On Earth Day and every day, companies face increasing pressure to “go green” or be more “sustainable.” When companies heed this call—whether it’s by reducing GHG emissions, investing in renewable energy, or making their products recyclable or compostable—they understandably want to let people know about the positive actions they are taking. But, when a company touts their supposed good deeds, it must carefully craft any public communications. That is because companies—particularly consumer goods companies—face increasing scrutiny and potential litigation liability for “greenwashing” and related false advertising and consumer fraud claims.
At the heart of greenwashing claims is the assertion that a company is making false or misleading statements about its environmental performance in order to engender goodwill and increase sales or support for the company. But sometimes a company may believe that it is making truthful statements and still face greenwashing claims. Terms that might be used, like “sustainable,” are highly subjective and hard to quantify or support. A product might be technically able to be recycled, but recycling facilities may not accept that type of material for recycling. A company might think it is “leading the way” in its green initiatives, while environmental groups are less than impressed. All of these examples could lead to push back from environmental groups or regulators in a variety of forums. There could be public media campaigns, regulatory fines, and/or consumer fraud lawsuits, all around what a company thought was inspirational marketing about its sustainable practices.
So what is a company to do? Communicating a company’s sustainability goals and accomplishments may be important to leadership and investors, and can be a crucial part of finding partners willing and able to help the company achieve those sustainability goals. There is no magic formula that will avoid the pitfalls of greenwashing; but there are some best practices that should be considered.
First, follow the FTC’s Green Guides. The FTC has provided guidance on green advertising statements for decades. For example, according to the Green Guides, “a product or package should not be marketed as recyclable unless it can be collected, separated, or otherwise recovered from the waste stream through an established recycling program for reuse or use in manufacturing or assembling another item.” Companies should qualify recycling claims unless recycling facilities are available to at lease 60% of consumers or communities where the item is sold. As another example, according to the Green Guides, companies “should not make unqualified renewable energy claims, directly or by implication, if fossil fuel, or electricity derived from fossil fuel, is used to manufacture any part of the advertised item or is used to power any part of the advertised service, unless the marketer has matched such non-renewable energy use with renewable energy certificates.”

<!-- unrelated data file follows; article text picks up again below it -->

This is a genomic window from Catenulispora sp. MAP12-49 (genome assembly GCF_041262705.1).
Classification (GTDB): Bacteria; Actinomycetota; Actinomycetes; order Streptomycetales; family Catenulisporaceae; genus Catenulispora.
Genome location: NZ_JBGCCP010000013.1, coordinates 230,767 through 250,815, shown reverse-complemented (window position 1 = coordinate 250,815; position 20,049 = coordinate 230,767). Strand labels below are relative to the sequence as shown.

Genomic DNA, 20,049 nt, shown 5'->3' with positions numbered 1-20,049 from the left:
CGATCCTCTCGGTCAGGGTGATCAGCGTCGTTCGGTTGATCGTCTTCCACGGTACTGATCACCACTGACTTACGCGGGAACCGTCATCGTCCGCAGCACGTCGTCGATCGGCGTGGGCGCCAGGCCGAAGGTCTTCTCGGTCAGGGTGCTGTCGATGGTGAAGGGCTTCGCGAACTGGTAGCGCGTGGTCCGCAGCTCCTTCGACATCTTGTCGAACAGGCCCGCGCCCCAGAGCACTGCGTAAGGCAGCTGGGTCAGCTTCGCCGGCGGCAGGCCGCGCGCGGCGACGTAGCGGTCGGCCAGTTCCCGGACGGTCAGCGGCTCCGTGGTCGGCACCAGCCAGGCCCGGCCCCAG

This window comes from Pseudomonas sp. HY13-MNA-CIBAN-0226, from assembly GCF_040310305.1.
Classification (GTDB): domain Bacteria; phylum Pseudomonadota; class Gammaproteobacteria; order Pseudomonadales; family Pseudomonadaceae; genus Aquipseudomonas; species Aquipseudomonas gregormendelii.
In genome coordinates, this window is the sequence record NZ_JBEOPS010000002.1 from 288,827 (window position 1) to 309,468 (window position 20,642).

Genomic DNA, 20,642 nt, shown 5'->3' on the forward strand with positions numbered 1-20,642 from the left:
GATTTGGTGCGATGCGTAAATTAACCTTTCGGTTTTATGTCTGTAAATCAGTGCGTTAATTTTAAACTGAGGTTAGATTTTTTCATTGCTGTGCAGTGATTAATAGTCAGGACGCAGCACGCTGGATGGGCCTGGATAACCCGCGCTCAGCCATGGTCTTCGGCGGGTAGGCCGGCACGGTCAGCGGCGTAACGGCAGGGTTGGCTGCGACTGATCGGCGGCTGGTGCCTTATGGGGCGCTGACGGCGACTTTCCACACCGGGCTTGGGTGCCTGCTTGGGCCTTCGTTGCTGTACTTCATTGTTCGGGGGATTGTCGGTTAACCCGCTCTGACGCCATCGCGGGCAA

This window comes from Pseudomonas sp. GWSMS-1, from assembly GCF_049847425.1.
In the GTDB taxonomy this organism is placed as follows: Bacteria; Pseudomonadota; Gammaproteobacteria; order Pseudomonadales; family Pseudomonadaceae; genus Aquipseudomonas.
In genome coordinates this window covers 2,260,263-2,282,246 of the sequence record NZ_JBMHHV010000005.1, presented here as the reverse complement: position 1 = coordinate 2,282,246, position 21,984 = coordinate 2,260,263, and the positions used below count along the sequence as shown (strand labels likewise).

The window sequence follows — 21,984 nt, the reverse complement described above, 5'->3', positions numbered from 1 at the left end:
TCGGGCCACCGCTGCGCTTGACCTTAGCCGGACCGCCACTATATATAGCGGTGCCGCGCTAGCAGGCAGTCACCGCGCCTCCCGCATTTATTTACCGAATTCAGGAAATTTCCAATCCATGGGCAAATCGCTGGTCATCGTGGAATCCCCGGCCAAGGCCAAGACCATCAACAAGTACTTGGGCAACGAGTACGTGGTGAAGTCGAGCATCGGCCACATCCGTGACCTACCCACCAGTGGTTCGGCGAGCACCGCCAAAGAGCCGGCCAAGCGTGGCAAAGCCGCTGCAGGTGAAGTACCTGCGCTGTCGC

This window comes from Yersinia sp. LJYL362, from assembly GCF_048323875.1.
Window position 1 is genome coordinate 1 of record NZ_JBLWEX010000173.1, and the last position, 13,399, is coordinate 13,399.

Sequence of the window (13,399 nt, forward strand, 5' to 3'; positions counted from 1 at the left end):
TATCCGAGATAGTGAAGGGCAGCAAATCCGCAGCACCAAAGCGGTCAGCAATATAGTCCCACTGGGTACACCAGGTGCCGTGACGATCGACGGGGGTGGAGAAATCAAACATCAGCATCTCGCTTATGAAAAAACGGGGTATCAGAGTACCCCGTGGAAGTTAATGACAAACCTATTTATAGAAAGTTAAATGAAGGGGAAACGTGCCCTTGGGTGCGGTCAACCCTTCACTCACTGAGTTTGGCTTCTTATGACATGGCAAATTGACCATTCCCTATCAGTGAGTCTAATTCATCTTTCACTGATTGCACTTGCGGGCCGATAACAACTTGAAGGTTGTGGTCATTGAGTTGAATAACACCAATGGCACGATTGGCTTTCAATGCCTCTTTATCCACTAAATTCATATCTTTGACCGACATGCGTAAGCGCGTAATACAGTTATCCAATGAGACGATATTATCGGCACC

Notably, in December 2022, FTC announced that is was seeking public comments on potential updates to the Green Guides. FTC is seeking general guidance on the Green Guides, as well as on specific topics, including:
- Carbon offsets and climate change,
- The term “Recyclable”,
- The term “Recycled Content”, and
- The need for additional guidance regarding claims such as “compostable,” “degradable,” ozone-friendly,” “organic,” and “sustainable”, as well as those regarding energy use and energy efficiency.
The comment period remains open until April 24, 2023.
Additionally, while the Green Guides are a great resource, they are not the final word on greenwashing. Courts faced with greenwashing litigation may impose higher or lower standards, depending on the laws of the jurisdiction at issue. Moreover, many greenwashing claims will turn on whether a reasonable consumer was mislead by a company’s statement. As the FTC acknowledged in its recent announcement on the Green Guides, “consumers are increasingly conscious of how the products they buy affect the environment…” These sophisticated consumers are informed about environmental and sustainability issues, and not so easily confused or deceived. Thus companies that advertise to and communicate with sophisticated consumers should provide facts that are supportable and have sufficient context. Avoid broad, sweeping statements that will be hard to substantiate. And while setting goals are often a key part of a company’s sustainability plan, know that environmental groups are watching and holding companies accountable. Down the road, un-met goals may be framed as misleading statements. So, when setting environmental goals, understand how they will be achieved; and if they ultimately aren’t achieved be prepared to explain why.
Companies around the world will be embracing the spirit of Earth Day and talking about the ways they are reducing their environmental impact. If they also want to reduce their likelihood of greenwashing litigation, they need to make sure those communications are thoughtful, supported and provide the appropriate context. With the right planning, companies and go green and talk about it too.